KEEL v. KEELAnnotate this Case
KEEL v. KEEL
1970 OK 164
475 P.2d 393
Case Number: 42458
Supreme Court of Oklahoma
IDA KEEL ET AL., PLAINTIFFS IN ERROR,
ADA KEEL, DEFENDANT IN ERROR.
Appeal from the District Court, Garvin County, Joe D. Shumate, J.
¶0 On certiorari to the Court of Appeals, Division No. 61, certiorari granted; decision of Court of Appeals reversed. The judgment of the District Court of Garvin County, Joe D. Shumate, Trial Judge, ordering the sale of lands in a partition action, is reversed, and the case is remanded with directions.
John B. Ogden, Oklahoma City, for plaintiffs in error.
Lambert, Roberts, Jaques & Heard, Ada, for defendant in error.
¶1 This is an appeal from a judgment ordering the sale of land held in common ownership by the Keel family in lieu of a partition in kind to Ada Keel, a sister who instituted the partition action. The lands involved are the original allotments to Billie and Lizzie Keel, husband and wife, and to Leo Keel, their son, all members, now deceased, of the Chickasaw Tribe of Indians. The parties appealing (Defendants) are four children and a granddaughter of Billie and Lizzie Keel. Other parties affected by the judgment are two great-grandchildren, who could not be located, and the Forest Oil Corporation, which holds a small mineral ownership under one of the three tracts.
¶2 The allotted lands are situated in Sections 20, 28, and 29, Township 4 North, Range 3 East, in Garvin County, Oklahoma. In dealing with the partition of the three allotments, the trial court designated the Leo Keel allotment in Section 28 as Tract 1, the Lizzie Keel allotment in Section 29 as Tract 2, the surface of the Billie Keel allotment in Section 20 as Tract 3 and the mineral interest therein as Tract 4, and a portion of the Billie Keel allotment in Section 29 as Tract 5. The report of the commissioners found that the tracts could not be partitioned in kind among their owners without grave and manifest injury to them, and gave the designated tracts the following appraised values:
¶3 The allotted lands total 670 acres with an appraised value of $80,500.00. The plaintiff, Ada Keel, owns 1/5th of the total acreage. With the exception of the 1/8th mineral interest in Tract 4 held by Forest Oil Corporation, the entire land is held in common ownership by the Keel family. The grandchildren, whose whereabouts are unknown, have interests ranging from a 1/24th to a 5/120th in Tracts 2, 3, 4, and 5.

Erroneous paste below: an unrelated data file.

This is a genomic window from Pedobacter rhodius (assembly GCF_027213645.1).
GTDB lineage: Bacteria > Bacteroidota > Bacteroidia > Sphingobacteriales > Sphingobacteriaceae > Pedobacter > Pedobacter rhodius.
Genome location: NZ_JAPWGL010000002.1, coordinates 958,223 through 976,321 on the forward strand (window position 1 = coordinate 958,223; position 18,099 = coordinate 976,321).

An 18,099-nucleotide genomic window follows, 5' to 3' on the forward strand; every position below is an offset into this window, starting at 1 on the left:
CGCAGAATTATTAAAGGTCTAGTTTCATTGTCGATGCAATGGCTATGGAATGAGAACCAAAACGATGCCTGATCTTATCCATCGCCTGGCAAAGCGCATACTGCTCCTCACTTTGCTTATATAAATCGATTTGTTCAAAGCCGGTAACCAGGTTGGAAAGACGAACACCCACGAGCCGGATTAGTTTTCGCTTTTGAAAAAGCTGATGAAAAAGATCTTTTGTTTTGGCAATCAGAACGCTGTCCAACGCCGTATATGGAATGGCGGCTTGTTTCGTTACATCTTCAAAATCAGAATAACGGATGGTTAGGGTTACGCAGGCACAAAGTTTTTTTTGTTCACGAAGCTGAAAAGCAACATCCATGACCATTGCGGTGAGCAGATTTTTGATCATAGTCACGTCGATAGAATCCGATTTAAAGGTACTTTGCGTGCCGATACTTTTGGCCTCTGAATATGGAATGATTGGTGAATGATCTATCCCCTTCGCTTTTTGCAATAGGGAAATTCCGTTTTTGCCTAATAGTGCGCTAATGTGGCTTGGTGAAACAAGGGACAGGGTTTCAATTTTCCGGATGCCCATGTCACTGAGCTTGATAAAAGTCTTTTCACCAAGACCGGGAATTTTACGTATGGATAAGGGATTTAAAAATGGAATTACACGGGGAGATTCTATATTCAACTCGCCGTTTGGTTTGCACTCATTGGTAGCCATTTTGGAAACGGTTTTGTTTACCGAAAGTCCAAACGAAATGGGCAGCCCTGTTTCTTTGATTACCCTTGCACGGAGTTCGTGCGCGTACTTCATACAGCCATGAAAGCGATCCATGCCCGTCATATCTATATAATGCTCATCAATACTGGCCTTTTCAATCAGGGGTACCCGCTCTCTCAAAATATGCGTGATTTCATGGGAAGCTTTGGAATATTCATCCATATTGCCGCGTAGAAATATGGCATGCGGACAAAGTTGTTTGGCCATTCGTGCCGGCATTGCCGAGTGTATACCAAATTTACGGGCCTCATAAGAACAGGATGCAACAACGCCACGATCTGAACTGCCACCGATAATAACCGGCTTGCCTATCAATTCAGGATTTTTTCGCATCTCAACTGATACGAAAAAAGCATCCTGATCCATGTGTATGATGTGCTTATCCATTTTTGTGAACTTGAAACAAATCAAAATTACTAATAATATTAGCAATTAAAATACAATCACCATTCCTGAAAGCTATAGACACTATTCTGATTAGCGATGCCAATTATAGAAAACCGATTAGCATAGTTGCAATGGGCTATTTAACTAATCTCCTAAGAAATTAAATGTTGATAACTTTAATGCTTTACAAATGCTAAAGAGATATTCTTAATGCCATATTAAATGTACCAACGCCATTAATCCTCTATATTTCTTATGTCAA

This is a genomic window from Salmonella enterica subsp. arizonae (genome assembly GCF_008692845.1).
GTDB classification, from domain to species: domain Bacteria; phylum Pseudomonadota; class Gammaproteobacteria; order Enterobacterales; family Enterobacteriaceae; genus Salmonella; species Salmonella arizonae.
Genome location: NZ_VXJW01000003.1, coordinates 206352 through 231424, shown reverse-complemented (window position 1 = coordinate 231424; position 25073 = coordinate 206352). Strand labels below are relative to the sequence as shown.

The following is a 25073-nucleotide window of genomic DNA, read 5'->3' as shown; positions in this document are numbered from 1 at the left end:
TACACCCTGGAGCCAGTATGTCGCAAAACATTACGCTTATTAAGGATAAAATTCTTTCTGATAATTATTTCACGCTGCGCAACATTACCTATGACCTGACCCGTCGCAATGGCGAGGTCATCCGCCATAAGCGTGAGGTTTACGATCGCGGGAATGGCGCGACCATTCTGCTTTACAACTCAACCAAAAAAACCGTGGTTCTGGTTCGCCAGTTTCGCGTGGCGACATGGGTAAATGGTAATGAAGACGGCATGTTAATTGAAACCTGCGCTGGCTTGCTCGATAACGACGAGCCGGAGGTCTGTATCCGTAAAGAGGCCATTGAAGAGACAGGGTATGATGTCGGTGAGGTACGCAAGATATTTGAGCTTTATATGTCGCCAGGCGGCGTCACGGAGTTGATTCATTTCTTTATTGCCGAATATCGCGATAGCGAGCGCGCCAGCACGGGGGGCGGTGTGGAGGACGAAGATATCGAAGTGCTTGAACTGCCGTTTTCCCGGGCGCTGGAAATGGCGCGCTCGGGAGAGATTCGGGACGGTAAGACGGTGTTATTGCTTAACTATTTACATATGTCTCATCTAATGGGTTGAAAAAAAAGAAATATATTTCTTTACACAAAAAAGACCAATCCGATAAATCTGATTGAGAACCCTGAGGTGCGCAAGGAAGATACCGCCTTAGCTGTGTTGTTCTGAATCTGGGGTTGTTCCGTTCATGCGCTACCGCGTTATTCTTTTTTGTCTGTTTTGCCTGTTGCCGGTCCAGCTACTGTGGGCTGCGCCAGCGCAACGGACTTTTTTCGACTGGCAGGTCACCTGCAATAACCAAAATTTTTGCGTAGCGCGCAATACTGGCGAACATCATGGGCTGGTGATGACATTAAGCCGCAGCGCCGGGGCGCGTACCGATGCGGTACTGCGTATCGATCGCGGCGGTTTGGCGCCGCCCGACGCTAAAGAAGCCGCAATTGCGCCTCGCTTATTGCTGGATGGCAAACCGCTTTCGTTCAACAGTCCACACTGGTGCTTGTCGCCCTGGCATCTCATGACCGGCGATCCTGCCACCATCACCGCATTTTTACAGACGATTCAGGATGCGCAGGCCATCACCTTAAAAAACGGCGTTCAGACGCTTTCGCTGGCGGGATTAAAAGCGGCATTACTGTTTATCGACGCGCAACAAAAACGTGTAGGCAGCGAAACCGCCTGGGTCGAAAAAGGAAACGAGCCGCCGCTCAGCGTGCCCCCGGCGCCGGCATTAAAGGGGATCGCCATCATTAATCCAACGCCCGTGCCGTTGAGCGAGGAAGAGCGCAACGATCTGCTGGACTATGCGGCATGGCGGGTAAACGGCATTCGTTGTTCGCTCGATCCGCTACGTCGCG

¶4 Ada Keel testified that she desired 134 acres, or possibly 130 acres, set apart to her out of Tract 1. Unless the family would agree to this acreage out of this tract, which they did not, then she requested the entire lands "auctioned off". The defendants agreed that Ada Keel could receive in kind the value in acreage of her 1/5th interest in the whole out of Tract 1, or approximately 103 acres based on the higher appraised value of Tract 1. The defendants testified that they desired the balance of the land to remain in common ownership after the partition in kind to Ada Keel of her interest. All parties agreed that the ten acre family cemetery located in Tract 2 should be preserved and maintained as the family burial plot.
¶5 The commissioners appointed by the court testified, at a hearing on the defendant's objections to their report, that they could partition in kind to Ada Keel out of Tract 1 her allocate interest in the aggregate acreage of an equal value, but that they had not been instructed, and did not understand, that they could allot a particular portion of one tract to the plaintiff and leave the remaining acreage in the three tracts in common ownership.
¶6 Consideration of some fundamental legal principles in partition actions is appropriate in view of the circumstances presented here. Partition is effected by virtue of 12 O.S. 1961 § 1501 et seq. Although the right to partition is absolute, Diehl v. Hieronymus, Okl., 426 P.2d 368 (1967), partition proceedings are of equitable cognizance, Mauch v. Mauch, Okl., 418 P.2d 941 (1966). Partition in kind is favored, and the court, for good and sufficient reasons, may direct the commissioners to allot a particular portion to any one of the parties. 12 O.S. 1961 § 1507 ; Diehl, supra; Wilkerson v. Wilkerson, 169 Okl. 232, 36 P.2d 935 (1934).
¶7 It appears to us that the trial court should have exercised its statutory authority under 12 O.S. 1961 § 1507 , to direct the commissioners to allot to the plaintiff, Ada Keel, her fair share of the property here involved out of the eastern portion of the Leo Keel allotment, Tract 1, if they determined this could be done without manifest injury to any of the parties. That she should so be allotted her share was the common desire expressed by all those parties who testified at the hearing which resulted in the appointment of the commissioners: The plaintiff, Ada Keel; the defendants, L.C. Keel, and William Keel. Ida Keel and Minta Lee Hooten expressed a similar desire at the hearing on their objections to the report of the commissioners. The only dispute between Ada Keel and the defendants was as to what acreage from the Leo Keel allotment would be the equivalent of Ada Keel's fair share of the whole inheritance.